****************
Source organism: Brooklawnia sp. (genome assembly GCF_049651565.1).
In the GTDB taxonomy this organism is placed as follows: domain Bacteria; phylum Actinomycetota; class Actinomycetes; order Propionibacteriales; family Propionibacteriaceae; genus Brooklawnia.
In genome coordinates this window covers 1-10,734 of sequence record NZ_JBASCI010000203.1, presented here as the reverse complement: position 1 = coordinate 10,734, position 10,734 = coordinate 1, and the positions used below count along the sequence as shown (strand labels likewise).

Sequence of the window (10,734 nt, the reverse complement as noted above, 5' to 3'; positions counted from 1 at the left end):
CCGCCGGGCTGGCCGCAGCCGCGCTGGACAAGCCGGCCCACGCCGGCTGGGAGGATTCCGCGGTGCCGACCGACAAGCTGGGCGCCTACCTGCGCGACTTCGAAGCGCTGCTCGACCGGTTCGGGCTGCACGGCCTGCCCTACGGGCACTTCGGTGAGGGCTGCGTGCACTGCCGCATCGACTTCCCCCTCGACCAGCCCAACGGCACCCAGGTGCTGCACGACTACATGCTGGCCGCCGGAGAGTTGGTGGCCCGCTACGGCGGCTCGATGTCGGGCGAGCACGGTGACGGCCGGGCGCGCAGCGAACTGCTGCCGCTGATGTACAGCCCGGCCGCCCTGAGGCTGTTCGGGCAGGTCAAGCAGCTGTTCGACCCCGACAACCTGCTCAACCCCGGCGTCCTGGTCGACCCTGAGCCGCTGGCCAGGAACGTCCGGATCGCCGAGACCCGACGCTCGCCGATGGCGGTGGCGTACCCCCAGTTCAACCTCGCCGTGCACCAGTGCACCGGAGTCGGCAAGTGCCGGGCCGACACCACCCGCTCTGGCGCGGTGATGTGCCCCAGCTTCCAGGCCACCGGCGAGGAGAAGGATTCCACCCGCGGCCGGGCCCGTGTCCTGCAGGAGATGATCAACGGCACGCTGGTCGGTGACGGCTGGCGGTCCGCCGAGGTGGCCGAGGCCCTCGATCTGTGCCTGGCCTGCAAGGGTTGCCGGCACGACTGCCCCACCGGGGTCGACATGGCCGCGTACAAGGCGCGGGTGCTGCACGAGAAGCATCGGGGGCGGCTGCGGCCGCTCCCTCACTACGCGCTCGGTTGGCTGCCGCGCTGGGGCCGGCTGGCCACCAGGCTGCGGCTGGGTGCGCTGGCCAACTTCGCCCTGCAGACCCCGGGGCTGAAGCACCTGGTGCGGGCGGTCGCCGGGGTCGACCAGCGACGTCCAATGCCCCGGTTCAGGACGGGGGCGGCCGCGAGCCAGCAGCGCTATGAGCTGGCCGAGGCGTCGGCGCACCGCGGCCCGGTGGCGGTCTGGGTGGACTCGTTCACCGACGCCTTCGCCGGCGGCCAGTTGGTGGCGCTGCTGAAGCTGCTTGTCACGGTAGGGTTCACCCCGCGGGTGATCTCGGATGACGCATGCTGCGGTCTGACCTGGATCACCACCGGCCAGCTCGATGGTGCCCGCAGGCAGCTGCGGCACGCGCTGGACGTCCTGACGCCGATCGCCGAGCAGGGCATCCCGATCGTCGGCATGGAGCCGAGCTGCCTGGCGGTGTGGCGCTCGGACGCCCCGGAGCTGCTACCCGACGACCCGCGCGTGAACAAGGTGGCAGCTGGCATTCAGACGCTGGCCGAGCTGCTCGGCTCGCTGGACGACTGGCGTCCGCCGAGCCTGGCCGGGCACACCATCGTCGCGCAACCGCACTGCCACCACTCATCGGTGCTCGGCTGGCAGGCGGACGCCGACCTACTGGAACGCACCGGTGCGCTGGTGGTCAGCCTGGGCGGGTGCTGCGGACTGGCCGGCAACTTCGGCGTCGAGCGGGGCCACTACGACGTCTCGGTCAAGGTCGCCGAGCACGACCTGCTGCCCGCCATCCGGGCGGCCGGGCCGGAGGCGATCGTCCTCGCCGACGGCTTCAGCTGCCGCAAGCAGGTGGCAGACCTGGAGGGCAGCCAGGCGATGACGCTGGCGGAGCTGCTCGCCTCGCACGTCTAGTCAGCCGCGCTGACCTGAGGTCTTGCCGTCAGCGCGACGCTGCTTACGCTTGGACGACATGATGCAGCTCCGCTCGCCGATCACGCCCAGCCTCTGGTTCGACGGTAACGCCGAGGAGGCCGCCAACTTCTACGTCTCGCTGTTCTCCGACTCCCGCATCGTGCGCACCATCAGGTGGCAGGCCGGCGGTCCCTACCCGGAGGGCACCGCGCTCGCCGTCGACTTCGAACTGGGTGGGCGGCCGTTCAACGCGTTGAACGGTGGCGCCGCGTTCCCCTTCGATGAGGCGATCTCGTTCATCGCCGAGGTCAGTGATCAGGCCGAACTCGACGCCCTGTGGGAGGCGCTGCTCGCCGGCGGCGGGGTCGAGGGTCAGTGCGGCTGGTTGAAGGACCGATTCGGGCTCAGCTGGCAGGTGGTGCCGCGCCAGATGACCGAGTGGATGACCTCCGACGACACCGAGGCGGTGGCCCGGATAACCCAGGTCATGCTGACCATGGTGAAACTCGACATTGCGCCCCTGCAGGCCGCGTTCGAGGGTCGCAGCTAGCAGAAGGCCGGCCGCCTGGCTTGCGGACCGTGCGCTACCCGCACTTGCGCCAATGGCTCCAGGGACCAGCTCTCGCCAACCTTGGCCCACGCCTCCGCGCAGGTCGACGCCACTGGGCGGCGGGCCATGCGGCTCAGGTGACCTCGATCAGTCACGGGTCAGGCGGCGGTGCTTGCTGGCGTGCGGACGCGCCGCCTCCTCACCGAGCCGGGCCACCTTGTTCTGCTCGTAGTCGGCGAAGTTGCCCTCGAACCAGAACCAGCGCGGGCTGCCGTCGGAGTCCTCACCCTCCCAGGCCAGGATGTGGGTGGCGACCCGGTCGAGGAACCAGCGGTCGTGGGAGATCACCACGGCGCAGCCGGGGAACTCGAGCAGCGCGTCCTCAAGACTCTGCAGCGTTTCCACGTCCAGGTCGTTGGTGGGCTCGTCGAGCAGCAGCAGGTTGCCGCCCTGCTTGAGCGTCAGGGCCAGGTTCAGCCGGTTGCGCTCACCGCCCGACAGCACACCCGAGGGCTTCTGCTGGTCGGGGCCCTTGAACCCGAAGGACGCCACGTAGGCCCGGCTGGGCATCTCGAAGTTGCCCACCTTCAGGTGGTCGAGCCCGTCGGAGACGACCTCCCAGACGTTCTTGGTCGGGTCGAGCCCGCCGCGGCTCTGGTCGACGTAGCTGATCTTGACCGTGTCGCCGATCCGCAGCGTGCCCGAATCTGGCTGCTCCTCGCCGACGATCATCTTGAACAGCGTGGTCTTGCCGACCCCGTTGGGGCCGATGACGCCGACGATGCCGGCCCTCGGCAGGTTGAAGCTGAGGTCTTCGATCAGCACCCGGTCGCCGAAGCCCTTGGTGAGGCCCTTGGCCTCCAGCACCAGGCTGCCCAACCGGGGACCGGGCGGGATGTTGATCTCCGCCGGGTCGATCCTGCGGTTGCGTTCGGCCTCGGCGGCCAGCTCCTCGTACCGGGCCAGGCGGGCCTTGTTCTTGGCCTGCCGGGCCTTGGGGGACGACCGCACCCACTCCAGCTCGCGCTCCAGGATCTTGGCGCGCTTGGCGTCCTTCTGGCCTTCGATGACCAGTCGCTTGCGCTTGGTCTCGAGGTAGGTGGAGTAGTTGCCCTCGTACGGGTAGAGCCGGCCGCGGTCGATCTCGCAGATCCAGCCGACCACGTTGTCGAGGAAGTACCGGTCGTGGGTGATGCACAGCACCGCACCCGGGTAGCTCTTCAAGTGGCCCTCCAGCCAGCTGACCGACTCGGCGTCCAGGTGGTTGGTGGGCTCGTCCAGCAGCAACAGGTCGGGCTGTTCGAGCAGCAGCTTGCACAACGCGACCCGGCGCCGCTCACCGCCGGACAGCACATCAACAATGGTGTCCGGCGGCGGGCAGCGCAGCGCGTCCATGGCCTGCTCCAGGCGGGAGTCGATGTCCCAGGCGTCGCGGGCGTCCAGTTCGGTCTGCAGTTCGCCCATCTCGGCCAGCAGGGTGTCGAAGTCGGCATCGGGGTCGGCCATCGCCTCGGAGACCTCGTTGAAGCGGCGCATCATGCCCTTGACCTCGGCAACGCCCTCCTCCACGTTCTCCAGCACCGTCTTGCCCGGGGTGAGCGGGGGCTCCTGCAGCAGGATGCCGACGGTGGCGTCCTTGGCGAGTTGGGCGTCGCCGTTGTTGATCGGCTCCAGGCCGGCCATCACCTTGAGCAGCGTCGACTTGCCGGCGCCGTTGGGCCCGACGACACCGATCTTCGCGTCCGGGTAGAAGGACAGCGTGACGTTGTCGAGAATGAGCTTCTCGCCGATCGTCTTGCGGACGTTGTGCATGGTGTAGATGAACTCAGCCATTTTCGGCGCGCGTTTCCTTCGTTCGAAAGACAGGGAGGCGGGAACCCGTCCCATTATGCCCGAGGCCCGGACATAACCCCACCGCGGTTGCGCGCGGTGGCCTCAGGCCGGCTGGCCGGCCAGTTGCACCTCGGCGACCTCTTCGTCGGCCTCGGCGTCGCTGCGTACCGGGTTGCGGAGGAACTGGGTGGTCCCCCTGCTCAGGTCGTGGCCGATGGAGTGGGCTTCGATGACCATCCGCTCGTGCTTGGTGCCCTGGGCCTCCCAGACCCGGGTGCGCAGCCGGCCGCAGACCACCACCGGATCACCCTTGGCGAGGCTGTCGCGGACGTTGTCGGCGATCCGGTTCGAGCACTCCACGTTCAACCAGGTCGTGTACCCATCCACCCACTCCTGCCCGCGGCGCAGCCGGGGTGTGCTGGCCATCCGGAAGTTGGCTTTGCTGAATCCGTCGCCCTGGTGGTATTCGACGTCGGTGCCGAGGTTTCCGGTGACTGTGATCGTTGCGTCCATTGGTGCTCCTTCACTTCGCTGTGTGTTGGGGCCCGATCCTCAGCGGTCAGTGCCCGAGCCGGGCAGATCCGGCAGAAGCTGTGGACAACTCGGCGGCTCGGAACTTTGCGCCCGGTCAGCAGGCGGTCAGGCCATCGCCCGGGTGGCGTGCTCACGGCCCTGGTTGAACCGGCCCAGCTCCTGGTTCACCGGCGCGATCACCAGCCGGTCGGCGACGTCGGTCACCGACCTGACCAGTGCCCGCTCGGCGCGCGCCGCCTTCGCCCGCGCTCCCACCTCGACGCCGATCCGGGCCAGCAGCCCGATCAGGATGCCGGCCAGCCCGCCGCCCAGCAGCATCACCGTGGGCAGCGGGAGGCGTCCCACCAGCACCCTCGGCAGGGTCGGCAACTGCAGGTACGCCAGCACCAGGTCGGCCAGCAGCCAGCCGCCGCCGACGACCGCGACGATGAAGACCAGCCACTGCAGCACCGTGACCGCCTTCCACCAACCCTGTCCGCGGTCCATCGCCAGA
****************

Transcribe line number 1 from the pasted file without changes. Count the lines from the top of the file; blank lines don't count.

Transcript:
Source organism: Brooklawnia sp. (genome assembly GCF_049651565.1).